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The US government is no longer briefing Meta about foreign influence campaigns

Officials have "paused" tips to Meta, eliminating a key source of information about potential threats

SOPA Images via Getty Images

As Meta gears up for the 2024 election, the company is grappling with a new challenge that could slow its efforts to combat foreign attempts at election interference. US government agencies have stopped sharing information with the company’s security researchers about covert influence operations on its platform.

Meta says that as of July, the government has “paused” briefings related to foreign election interference, eliminating a key source of information for the company. During a call with reporters, Meta’s head of security policy Nathaniel Gleicher, declined to speculate on the government’s motivations, but the timing lines up with a court order earlier this year that restricted the Biden Administration’s contacts with social media firms.

The order, the result of two states’ attempts to limit platforms' ability to remove misinformation, is currently suspended while the Supreme Court considers the case. But government agencies, like CISA (the Cybersecurity and Infrastructure Agency) and the FBI, have apparently opted to keep the “pause” in place.

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Gleicher noted that government contacts aren’t Meta’s only source of information, and that the company continues to work with industry researchers and other civil society groups. But he acknowledged that government officials can be best-placed to advise certain kinds of threats, like those that are coordinated on other platforms. “We have seen that particularly-sophisticated threat actors, like nation states, engaged in foreign interference… there are times when government has the capability to identify these campaigns that other players may not,” he said.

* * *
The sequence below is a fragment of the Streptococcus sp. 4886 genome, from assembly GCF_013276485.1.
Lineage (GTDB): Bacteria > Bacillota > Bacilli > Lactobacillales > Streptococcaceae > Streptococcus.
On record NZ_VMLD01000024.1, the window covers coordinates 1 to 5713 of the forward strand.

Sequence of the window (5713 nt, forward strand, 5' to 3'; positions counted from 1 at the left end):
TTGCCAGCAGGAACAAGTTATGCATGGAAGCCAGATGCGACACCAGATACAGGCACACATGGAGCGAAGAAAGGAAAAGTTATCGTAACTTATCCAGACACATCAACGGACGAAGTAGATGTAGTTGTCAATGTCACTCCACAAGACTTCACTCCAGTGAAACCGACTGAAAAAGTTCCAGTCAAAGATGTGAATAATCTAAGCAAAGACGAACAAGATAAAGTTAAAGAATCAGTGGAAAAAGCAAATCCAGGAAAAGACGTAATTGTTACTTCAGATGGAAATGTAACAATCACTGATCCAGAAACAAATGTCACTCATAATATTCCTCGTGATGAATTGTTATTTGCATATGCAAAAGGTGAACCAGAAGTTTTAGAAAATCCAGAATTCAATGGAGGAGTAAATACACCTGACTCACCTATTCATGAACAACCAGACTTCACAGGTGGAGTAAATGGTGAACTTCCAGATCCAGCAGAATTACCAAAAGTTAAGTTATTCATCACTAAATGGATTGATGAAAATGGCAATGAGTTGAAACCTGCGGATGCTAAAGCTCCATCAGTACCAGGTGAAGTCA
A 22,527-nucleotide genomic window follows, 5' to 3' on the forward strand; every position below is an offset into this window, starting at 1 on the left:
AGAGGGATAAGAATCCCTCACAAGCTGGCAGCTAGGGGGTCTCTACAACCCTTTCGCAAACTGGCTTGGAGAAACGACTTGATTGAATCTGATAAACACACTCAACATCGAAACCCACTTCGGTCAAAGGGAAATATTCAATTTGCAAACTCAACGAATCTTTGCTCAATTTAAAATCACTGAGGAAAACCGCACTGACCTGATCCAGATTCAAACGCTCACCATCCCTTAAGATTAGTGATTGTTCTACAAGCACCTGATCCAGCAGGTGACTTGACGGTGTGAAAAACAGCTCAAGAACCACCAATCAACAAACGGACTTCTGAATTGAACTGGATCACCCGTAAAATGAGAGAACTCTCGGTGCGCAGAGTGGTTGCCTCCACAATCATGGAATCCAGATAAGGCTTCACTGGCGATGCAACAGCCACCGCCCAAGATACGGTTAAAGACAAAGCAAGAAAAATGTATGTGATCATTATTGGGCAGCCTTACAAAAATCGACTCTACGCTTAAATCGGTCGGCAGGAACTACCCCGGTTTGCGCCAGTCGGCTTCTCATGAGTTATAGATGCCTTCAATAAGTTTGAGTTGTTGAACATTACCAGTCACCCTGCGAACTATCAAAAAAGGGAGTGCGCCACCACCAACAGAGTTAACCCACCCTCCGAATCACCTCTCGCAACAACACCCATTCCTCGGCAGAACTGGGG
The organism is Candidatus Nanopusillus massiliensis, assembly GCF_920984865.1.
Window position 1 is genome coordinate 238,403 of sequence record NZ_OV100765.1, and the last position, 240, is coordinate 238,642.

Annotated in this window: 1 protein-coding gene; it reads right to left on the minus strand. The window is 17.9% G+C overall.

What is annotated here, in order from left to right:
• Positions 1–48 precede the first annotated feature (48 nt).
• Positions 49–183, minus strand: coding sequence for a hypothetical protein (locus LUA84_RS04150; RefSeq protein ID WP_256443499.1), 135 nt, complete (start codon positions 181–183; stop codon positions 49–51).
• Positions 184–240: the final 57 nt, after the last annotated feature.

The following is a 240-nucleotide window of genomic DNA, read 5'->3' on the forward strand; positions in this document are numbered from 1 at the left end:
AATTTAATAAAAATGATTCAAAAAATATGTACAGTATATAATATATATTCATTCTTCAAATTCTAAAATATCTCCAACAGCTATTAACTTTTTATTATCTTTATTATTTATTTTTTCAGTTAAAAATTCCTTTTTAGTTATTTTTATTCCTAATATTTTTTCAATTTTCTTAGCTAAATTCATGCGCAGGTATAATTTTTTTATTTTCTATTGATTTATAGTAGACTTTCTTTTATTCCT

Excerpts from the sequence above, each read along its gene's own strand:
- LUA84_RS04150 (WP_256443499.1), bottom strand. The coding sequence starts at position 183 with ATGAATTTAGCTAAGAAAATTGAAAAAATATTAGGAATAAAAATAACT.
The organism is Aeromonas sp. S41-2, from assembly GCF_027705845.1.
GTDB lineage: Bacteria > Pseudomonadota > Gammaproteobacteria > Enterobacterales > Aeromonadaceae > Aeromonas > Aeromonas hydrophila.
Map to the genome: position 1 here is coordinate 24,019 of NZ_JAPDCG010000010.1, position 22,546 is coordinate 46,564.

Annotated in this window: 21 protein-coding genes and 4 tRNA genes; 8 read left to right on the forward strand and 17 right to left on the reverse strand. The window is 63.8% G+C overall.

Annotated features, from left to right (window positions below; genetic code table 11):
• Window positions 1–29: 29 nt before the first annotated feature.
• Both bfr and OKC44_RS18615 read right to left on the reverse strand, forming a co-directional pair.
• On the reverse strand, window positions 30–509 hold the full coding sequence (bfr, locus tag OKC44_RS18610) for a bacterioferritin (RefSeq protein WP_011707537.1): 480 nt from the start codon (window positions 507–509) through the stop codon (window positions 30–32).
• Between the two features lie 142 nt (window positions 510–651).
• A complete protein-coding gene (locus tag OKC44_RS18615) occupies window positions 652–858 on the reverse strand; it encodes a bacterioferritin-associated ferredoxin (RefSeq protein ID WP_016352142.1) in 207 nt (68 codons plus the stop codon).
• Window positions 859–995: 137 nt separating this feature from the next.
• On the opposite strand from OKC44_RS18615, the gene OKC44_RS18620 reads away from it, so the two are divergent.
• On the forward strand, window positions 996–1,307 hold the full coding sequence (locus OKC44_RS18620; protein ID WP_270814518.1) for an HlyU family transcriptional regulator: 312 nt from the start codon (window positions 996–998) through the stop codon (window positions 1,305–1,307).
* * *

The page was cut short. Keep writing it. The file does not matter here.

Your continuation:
Meta’s researchers regularly share details about networks of fake accounts it catches boosting foreign propaganda and conducting other kinds of influence campaigns, what the company calls “coordinated inauthentic behavior” or CIB. And while most of its takedowns don’t come as a result of government tips, the company has relied on them in detecting CIB targeting US politics. Meta acted on three separate FBI tips about fake accounts from Russia, Iran and Mexico ahead of the 2020 presidential election.

Law enforcement officials have also expressed concern about the lack of coordination with social media platforms. The FBI previously told the House Judiciary Committee that it had “discovered foreign influence campaigns on social media platforms but in some cases did not inform the companies about them because they were hamstrung by the new legal oversight,” NBC News reported, citing congressional sources.

Meta’s latest comments are the first time the company has publicly confirmed that it is no longer receiving tips about election interference. The disclosure comes as the company ramps up its efforts to prepare for multiple elections in 2024, and the inevitable attempts to manipulate political conversations on Facebook. The company said in its latest report on CIB that China is now the third-most common source of coordinated inauthentic behavior on its platform, behind Russia and Iran.